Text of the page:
Reading vs. Speaking
In the Forbes article, “Do You Read Fast Enough To Be Successful?” Brett Nelson explores the reading habits of highly successful people compared to those of the average reader. We are swamped with information that we can’t possibly consume and comprehend unless we prioritize it and prune away the non-essentials. If you read at an average pace of 250-300 words per minute, you would need to “set aside at least two hours of reading every day just to keep up—you know, when you’re not doing other stuff like working, eating and spending time with your family.” It’s no wonder infographics are popular; if you can crunch 300 words into a single, visual image that can be understood and remembered at a glance, you’ve saved over a minute’s worth of reading, on average.
I took Staples’ “What speed do you read?” test, and was surprised to learn that my reading speed was well above average, at about 700 words per minute. It varies – 528, when bleary-eyed and insufficiently caffeinated, to 930 on an immediate retake. You have to be honest with yourself, if you take the test more than once – the passage and quiz don’t change.
According to the “Words per minute” entry at Wikipedia, the recommended rate of speech for audiobooks is a mere 150–160 words per minute, which is the range that people comfortably hear and vocalize words. Note that this is about half the average reading speed. If you want to increase your reading speed, make sure you’re not subvocalizing (whispering, or hearing in your head) each word as you read it. Slide presentations tend to be even slower – about 100-125 wpm for a “comfortable pace.” Various factors, including nervousness, affect speech rates, but the fastest is 637.
This led to a sudden understanding of why I don’t like getting my information from TV and YouTube: audio and video are simply too slow. It would take me four times as long – at best – to get the same information I can get by reading. But for the average reader, it’s not that much slower – and it’s certainly less laborious – than reading.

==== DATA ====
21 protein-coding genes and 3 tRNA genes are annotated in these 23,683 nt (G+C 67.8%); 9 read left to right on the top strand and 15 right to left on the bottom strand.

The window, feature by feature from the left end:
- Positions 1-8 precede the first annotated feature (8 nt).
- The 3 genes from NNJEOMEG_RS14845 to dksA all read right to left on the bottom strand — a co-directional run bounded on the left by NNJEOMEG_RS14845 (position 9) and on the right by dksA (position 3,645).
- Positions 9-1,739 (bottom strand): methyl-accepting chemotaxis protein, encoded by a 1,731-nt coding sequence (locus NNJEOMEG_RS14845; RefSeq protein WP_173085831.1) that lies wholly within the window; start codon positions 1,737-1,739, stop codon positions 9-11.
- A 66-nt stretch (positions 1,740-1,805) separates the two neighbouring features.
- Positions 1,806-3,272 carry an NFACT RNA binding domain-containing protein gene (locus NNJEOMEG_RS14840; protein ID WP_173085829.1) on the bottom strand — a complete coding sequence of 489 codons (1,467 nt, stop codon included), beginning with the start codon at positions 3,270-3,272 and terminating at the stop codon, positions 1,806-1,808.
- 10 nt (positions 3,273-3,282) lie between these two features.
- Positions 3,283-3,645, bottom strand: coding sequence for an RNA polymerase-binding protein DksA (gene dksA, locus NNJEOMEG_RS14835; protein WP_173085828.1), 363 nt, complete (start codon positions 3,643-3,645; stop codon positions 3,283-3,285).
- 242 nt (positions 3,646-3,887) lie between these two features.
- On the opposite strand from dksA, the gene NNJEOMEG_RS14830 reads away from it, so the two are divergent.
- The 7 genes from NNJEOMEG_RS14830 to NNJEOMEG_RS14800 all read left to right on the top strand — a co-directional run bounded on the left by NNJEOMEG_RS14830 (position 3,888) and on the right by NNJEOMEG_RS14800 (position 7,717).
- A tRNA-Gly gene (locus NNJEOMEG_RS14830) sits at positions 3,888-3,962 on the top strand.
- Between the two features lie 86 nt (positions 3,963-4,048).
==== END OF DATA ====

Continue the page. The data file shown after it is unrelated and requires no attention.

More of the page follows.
That said, having the TV news on in the background, while brushing my teeth and getting dressed, allows me to “skim” the news highlights.
Learning: Back to Basics
For years, people have discussed various “styles” of learning: visual, auditory, kinesthetic. According to “Learning Styles Debunked: There is No Evidence Supporting Auditory and Visual Learning, Psychologists Say,” “No less than 71 different models of learning styles have been proposed over the years. … But psychological research has not found that people learn differently, at least not in the ways learning-styles proponents claim. Given the lack of scientific evidence, the … currently widespread use of learning-style tests and teaching tools is a wasteful use of limited educational resources.” This is reassuring to me, given that some online test I took years ago suggested that the right and left sides of my brain had switched places, and I had gone from being primarily an auditory learner to a more visual-kinesthetic one. I assumed it was an age thing, and the apparent effects of aging were startling. But now, I wonder – if I remove the scapegoat of “aging,” it seems much more likely that the shift is due to environmental factors. Perhaps, as a student, I trained myself to pay attention to what the instructor was saying (even as I practiced daydreaming and staring out the window, I had near-perfect recall of the lecture). I read more – partly out of necessity, but mostly for pleasure. In the corporate world, there’s no primary “auditory” or “visual” or “kinesthetic” mode of consuming information. Old habits die hard, but they do die, and are replaced by different ones. We learn to pay attention to what we think we’re going to need, and brain-dump the rest.
Cognitive scientist Daniel Willingham, professor and director of graduate studies in psychology at the University of Virginia and author of several books, explains, in “Cone of learning or cone of shame?” why the ‘learning pyramid’ is wrong and says, “It’s usually a good bet to try to think about material at study in the same way that you anticipate that you will need to think about it later.” It follows that if we think we won’t need the information later, we don’t store it – or we store it in the broom closet of the brain and forget about it.
Willingham asks, in his blog, “Do we underestimate our youngest learners?” I think so. Underestimating children is a common adult mistake, and can lead to some pretty boring children’s books. It’s one of the worst, and most annoying habits of many aspiring writers. But I wonder if that’s not partly because, as adults, we’re acutely aware of how much there is to know, and it seems overwhelming. Children are naturally curious and hungry for knowledge, and their capacity for absorbing it is fairly limitless – probably because no one has yet told them how hard it is to learn, or that their brains have a finite capacity for it.
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